x86_64 machine code (linux),
175 99 76 bytes
400080: 66 bf 09 00 mov $0x9,%di
400084: 6a 0a pushq $0xa
400086: 89 fe mov %edi,%esi
400088: 89 f0 mov %esi,%eax
40008a: f7 e7 mul %edi
40008c: 6a 20 pushq $0x20
40008e: 3c 0a cmp $0xa,%al
400090: 7d 02 jge 400094 <_printInteger.L1>
400092: 6a 20 pushq $0x20
400094: 66 31 d2 xor %dx,%dx
400097: b3 0a mov $0xa,%bl
400099: 66 f7 f3 div %bx
40009c: 83 c2 30 add $0x30,%edx
40009f: 52 push %rdx
4000a0: 66 85 c0 test %ax,%ax
4000a3: 75 ef jne 400094 <_printInteger.L1>
4000a5: 6a 3d pushq $0x3d
4000a7: 66 57 push %di
4000a9: 80 04 24 30 addb $0x30,(%rsp)
4000ad: 6a 78 pushq $0x78
4000af: 66 56 push %si
4000b1: 80 04 24 30 addb $0x30,(%rsp)
4000b5: ff ce dec %esi
4000b7: 75 cf jne 400088 <_table.L3>
4000b9: ff cf dec %edi
4000bb: 75 c7 jne 400084 <_table.L2>
4000bd: 66 ba 00 08 mov $0x800,%dx
4000c1: b0 01 mov $0x1,%al
4000c3: 66 bf 01 00 mov $0x1,%di
4000c7: 48 89 e6 mov %rsp,%rsi
4000ca: 0f 05 syscall
This is a dump of the binary file, and all of this is 175 bytes. It basically does the same two loops that all the answers do, but printing to the console is a bit harder and basically requires pushing the characters to print onto the stack in reverse, and then making a (linux specific) syscall to actually put those chars into stdout.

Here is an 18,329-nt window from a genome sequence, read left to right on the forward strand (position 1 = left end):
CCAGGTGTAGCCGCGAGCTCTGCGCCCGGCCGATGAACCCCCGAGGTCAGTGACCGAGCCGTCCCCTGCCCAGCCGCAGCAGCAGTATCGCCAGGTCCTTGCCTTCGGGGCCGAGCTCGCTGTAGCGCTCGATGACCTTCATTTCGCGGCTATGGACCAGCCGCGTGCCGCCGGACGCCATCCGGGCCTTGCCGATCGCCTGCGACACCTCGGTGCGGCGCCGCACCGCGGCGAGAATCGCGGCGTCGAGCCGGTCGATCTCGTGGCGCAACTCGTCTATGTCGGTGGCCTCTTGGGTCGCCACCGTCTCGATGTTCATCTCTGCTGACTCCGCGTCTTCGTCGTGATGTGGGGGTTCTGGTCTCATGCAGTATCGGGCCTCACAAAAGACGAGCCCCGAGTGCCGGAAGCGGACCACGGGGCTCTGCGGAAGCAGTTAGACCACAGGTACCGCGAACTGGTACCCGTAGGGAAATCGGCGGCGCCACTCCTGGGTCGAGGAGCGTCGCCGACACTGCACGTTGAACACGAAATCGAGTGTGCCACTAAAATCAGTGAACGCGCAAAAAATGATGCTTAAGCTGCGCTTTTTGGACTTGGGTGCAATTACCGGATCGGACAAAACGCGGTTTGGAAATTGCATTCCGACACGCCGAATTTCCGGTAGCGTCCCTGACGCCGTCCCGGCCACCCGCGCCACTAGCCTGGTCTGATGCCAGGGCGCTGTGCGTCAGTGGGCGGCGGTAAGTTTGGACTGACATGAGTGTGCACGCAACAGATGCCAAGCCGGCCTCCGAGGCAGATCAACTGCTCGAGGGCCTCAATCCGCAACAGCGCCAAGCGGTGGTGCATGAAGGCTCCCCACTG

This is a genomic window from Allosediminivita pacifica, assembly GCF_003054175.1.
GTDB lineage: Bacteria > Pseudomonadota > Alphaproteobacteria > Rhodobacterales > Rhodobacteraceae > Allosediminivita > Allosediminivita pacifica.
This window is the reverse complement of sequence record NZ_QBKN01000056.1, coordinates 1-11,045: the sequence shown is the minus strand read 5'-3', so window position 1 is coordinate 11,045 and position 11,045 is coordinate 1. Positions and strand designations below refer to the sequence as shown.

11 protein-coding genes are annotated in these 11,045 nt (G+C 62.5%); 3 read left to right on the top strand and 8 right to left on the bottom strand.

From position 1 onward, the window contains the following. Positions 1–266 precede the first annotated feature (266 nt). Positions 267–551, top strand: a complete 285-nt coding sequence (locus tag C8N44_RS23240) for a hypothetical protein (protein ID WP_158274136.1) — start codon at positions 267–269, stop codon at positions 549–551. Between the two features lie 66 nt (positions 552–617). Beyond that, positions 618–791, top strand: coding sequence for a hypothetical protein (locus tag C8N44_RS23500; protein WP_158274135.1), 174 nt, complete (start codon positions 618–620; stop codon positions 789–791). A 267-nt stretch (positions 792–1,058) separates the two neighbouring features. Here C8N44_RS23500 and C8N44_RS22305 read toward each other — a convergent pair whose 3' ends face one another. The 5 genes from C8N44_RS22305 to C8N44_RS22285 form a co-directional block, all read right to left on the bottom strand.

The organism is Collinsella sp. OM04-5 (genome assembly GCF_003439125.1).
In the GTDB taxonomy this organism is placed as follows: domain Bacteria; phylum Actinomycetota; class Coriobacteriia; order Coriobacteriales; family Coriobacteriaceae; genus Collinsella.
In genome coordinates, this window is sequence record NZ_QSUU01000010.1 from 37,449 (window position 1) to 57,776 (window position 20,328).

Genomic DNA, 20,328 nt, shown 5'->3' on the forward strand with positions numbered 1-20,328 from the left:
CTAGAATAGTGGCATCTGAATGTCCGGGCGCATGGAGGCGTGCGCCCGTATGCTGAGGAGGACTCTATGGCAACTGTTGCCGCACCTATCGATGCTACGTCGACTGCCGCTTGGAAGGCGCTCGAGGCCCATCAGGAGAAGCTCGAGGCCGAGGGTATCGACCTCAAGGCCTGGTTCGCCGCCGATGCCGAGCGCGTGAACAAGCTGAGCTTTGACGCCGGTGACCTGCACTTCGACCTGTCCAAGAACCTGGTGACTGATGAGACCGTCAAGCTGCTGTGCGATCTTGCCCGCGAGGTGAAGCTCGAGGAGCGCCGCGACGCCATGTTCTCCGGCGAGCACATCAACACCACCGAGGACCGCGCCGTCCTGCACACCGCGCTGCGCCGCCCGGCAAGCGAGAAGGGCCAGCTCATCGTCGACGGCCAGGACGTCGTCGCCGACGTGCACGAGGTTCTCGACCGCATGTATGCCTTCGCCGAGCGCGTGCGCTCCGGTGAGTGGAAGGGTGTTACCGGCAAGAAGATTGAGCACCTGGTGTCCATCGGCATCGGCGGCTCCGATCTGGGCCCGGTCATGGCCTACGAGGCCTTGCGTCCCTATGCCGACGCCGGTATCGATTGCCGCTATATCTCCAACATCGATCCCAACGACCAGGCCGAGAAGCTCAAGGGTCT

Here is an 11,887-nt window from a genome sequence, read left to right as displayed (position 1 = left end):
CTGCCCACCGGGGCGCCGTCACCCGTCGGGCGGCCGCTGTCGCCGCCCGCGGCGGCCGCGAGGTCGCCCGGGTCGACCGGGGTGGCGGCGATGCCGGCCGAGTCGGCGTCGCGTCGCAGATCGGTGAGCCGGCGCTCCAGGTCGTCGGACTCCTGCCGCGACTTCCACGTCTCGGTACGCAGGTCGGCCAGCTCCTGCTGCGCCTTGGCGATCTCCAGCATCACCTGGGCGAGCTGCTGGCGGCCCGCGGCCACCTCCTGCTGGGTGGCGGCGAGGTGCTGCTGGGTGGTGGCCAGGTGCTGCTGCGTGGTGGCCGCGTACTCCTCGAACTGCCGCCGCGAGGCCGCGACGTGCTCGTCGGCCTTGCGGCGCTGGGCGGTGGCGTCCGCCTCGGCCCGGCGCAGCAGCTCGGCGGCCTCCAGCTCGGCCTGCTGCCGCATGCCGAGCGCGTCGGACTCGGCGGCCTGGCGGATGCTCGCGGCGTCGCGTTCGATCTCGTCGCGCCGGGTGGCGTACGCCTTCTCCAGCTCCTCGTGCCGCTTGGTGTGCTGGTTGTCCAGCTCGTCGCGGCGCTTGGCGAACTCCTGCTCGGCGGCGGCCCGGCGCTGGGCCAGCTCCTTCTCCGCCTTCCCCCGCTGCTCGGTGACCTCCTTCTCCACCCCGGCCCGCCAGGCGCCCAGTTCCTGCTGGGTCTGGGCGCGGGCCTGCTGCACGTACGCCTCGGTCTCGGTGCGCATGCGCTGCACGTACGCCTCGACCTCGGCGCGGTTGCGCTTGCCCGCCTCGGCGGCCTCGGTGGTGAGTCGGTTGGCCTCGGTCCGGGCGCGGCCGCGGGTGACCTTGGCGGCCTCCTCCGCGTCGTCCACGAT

I've now optimized this so that only 1 write operation is performed (faster!) and has magic numbers (wow!) and by pushing the entire result onto the stack backwards before making the syscall. I also took out the exit routine because who needs proper exit code?
Here's a link to my first and second attempts, in their original nasm syntax.
I welcome anyone who has any other suggestions on how it can be improved. I can also explain the logic in more detail if anyone is curious.
(Also, it doesn't print the extra spaces to make all the columns aligned, but if that's required I can put the logic in at the cost of a few more bytes).
EDIT: Now prints extra spaces and is golfed down even more! It's doing some pretty crazy stuff with the registers, and is probably unstable if this program were to be expanded.
forloops? Where's the challenging (interesting) part? \$\endgroup\$
for. Ok, I use